The case for William Weld

If it is critically important that New Yorkers reject Eliot Spitzer in next year’s gubernatorial election, then it is equally critical that Republicans find a credible and electable candidate.

Dateline 23 September 2005

While some Republicans fantasize about a Giuliani candidacy – and about Colin Powell contesting Hillary Clinton’s Senate seat – these are both unlikely. Opinion polls suggest Giuliani would beat Spitzer while no other Republican would, but he is planning to run for the Presidency in 2008 and will not waste time on a shot at the governor’s mansion two years beforehand. Governor Pataki has ruled out seeking a fourth term, and would probably not have won anyway – though he has been underestimated before, including by this columnist.

The best contender is probably native New Yorker and former governor of Massachusetts, William Weld. If elected, he would be the first American since Sam Houston to be governor of two different states.

Weld has been mischaracterized by his opponents – including the New York Times – as a typical north eastern liberal Republican. If by that they are comparing him to Senators Lincoln Chaffee of Rhode Island or Arlen Specter of Pennsylvania, or even Governor Pataki, his critics are dead wrong. All of the above – at least if we judge Pataki by his whole period of office, and not just by his excellent first term, are Democrats-lite. They are left wing on social questions and left wing on the economy too.

Weld is nowhere near the Chaffee-Specter end of the spectrum. A better analogy would be Giuliani or Governor Schwarzenegger. In his governorship of Massachusetts Weld was very tough on spending. In his first year he put forward a budget that actually spent less, in cash terms, than the previous year. He continually vetoed proposals to increase the minimum wage. Many of us wish that George Bush were even close to being that conservative. It is true that, just like Pataki, he relaxed his grip on spending as his governorship wore on, but nowhere near as fast and nowhere near as much.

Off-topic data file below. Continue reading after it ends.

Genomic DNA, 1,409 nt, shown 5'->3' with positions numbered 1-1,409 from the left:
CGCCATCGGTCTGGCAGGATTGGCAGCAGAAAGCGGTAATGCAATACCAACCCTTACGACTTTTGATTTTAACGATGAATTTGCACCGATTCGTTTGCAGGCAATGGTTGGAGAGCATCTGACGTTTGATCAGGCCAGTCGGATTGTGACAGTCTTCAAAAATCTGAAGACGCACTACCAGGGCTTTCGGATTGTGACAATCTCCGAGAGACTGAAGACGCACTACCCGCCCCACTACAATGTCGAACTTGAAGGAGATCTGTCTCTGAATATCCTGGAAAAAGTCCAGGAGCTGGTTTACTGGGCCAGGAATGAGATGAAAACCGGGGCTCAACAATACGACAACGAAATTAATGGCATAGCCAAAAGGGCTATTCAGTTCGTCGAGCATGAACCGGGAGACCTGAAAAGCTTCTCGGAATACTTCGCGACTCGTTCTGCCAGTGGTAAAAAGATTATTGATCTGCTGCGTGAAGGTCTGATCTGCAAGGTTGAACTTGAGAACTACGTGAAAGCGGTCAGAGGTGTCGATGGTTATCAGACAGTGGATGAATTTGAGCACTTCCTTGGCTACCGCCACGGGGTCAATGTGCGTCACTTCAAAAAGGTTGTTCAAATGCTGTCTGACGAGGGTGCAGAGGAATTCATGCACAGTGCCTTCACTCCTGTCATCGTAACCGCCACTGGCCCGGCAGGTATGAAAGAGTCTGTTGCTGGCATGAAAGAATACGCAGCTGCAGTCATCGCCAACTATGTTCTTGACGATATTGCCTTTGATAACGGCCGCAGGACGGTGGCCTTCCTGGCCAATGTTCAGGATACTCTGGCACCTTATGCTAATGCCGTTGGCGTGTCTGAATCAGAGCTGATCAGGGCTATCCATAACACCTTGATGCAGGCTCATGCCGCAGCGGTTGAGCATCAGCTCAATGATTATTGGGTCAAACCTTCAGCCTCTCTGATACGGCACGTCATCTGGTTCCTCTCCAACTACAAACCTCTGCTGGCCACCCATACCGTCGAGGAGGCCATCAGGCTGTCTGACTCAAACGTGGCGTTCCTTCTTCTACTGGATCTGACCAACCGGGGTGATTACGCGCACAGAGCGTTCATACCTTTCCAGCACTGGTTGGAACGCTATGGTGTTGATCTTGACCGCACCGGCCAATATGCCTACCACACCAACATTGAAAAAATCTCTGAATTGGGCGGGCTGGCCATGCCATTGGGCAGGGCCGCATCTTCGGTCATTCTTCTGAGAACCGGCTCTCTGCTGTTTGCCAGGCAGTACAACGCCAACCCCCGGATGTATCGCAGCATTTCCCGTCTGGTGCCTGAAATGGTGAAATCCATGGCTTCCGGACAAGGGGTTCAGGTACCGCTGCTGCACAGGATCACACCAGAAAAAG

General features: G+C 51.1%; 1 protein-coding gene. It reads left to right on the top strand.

Weld is a fiscal conservative, but also a social a liberal. He extended Ronald Reagan’s famous phrase to a demand to get the government “off the backs, out of the pockets and out of the bedrooms of the American people”. Like Giuliani, he gets high ratings from liberal groups on abortion and gay issues. But he is not a full on libertarian either. He supports gun control and environmental regulations.

Weld does not yet have high name recognition in New York, but he captured the most liberal state in the union from Governor Dukakis four years before the Republican landslide of 1994. In ’94 he was re-elected with 71% of the vote and, as a result of Weld’s popularity, the GOP came close to toppling Ted Kennedy from the family Senate seat. Two years later Weld himself ran for the Senate and nearly foreshortened John Kerry’s career, in a state without a single Republican congressman and which elected Bill Clinton by a massive margin the same day.

Weld is an attractive and interesting candidate, very electable in a liberal state like New York, and the best chance New Yorkers have of ending Eliot Spitzer’s assault on freedom and the rule of law.

Copyright © Quentin Langley 23 September 2005

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